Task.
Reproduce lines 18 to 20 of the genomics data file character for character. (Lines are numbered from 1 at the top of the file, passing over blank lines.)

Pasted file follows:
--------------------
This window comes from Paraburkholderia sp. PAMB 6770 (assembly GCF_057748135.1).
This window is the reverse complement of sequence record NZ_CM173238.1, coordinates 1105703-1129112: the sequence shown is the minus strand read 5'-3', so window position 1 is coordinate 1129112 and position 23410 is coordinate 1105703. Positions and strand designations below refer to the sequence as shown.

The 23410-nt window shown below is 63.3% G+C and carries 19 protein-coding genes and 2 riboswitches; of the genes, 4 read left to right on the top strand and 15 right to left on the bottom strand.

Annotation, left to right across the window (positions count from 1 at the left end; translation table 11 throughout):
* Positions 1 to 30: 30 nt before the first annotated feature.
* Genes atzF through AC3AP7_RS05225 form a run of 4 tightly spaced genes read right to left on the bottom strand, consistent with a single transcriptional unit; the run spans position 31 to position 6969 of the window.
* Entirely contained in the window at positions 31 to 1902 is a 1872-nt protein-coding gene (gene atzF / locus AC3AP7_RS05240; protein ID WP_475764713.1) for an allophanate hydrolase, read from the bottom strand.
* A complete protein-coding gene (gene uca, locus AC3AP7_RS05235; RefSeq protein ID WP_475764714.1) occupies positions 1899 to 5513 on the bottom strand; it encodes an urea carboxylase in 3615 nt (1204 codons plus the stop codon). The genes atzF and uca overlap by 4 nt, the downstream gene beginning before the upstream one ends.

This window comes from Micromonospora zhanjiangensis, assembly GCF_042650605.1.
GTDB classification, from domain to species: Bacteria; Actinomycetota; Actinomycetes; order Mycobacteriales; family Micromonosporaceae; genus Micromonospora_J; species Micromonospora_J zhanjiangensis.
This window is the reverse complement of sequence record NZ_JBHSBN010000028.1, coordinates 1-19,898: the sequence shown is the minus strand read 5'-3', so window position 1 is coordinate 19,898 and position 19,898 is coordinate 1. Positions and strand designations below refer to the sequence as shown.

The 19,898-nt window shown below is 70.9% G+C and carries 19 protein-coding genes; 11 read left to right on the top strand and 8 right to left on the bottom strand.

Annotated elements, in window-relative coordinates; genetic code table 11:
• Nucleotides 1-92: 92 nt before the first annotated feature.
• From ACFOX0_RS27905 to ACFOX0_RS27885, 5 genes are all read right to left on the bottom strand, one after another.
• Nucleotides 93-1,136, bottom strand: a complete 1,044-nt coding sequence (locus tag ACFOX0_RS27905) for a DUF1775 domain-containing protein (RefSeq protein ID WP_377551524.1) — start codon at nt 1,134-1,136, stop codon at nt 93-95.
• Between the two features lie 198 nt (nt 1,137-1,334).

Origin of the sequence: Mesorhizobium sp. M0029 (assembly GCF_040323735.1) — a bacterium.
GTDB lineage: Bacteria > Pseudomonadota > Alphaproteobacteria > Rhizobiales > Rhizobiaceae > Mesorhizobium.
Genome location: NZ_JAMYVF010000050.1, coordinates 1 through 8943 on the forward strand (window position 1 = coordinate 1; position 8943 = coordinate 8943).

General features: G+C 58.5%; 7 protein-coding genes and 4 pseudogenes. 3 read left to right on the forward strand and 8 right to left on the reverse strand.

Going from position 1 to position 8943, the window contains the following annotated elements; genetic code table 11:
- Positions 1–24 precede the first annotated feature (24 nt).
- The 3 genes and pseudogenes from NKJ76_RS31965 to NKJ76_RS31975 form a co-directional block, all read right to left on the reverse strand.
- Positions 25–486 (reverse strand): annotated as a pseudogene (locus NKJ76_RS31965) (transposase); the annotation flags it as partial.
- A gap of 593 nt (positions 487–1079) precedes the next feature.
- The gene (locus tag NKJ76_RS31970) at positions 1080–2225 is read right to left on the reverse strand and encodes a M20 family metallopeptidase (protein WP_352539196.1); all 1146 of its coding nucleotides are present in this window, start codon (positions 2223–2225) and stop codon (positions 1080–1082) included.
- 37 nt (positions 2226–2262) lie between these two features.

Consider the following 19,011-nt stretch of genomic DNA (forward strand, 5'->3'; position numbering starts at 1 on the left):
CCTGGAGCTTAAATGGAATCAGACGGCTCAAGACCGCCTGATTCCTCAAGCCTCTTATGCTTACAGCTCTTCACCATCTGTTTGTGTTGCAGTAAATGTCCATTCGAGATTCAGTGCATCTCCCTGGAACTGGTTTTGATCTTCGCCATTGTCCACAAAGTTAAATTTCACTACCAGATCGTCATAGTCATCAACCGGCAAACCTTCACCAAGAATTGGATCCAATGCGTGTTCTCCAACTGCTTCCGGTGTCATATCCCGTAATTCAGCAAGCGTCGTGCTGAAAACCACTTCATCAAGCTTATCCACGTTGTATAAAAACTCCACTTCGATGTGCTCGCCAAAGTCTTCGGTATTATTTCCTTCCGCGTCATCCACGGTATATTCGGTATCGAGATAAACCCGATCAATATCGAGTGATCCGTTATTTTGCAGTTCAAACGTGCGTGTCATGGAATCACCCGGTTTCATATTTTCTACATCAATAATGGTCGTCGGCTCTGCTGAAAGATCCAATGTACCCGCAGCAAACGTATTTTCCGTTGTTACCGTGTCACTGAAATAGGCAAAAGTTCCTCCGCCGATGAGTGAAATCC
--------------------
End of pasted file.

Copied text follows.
Origin of the sequence: Mesorhizobium sp. M0029 (assembly GCF_040323735.1) — a bacterium.
GTDB lineage: Bacteria > Pseudomonadota > Alphaproteobacteria > Rhizobiales > Rhizobiaceae > Mesorhizobium.
Genome location: NZ_JAMYVF010000050.1, coordinates 1 through 8943 on the forward strand (window position 1 = coordinate 1; position 8943 = coordinate 8943).